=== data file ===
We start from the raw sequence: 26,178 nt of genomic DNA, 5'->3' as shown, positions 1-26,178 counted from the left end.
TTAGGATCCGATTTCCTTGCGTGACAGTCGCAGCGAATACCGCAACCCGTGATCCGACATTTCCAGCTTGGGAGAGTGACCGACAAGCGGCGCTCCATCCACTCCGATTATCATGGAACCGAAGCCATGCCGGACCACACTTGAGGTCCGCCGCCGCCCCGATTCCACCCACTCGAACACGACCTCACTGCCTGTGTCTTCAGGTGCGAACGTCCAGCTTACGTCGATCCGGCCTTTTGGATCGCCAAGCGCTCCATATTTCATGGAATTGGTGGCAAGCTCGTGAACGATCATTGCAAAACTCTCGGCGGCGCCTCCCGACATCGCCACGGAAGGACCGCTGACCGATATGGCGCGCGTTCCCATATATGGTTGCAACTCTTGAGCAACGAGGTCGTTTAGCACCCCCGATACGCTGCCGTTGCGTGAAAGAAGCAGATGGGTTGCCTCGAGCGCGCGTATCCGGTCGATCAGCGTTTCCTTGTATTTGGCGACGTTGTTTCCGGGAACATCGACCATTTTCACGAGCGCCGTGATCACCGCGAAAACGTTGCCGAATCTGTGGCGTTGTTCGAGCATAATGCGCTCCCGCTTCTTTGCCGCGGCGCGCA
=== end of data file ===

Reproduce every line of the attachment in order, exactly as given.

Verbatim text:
We start from the raw sequence: 26,178 nt of genomic DNA, 5'->3' as shown, positions 1-26,178 counted from the left end.
TTAGGATCCGATTTCCTTGCGTGACAGTCGCAGCGAATACCGCAACCCGTGATCCGACATTTCCAGCTTGGGAGAGTGACCGACAAGCGGCGCTCCATCCACTCCGATTATCATGGAACCGAAGCCATGCCGGACCACACTTGAGGTCCGCCGCCGCCCCGATTCCACCCACTCGAACACGACCTCACTGCCTGTGTCTTCAGGTGCGAACGTCCAGCTTACGTCGATCCGGCCTTTTGGATCGCCAAGCGCTCCATATTTCATGGAATTGGTGGCAAGCTCGTGAACGATCATTGCAAAACTCTCGGCGGCGCCTCCCGACATCGCCACGGAAGGACCGCTGACCGATATGGCGCGCGTTCCCATATATGGTTGCAACTCTTGAGCAACGAGGTCGTTTAGCACCCCCGATACGCTGCCGTTGCGTGAAAGAAGCAGATGGGTTGCCTCGAGCGCGCGTATCCGGTCGATCAGCGTTTCCTTGTATTTGGCGACGTTGTTTCCGGGAACATCGACCATTTTCACGAGCGCCGTGATCACCGCGAAAACGTTGCCGAATCTGTGGCGTTGTTCGAGCATAATGCGCTCCCGCTTCTTTGCCGCGGCGCGCA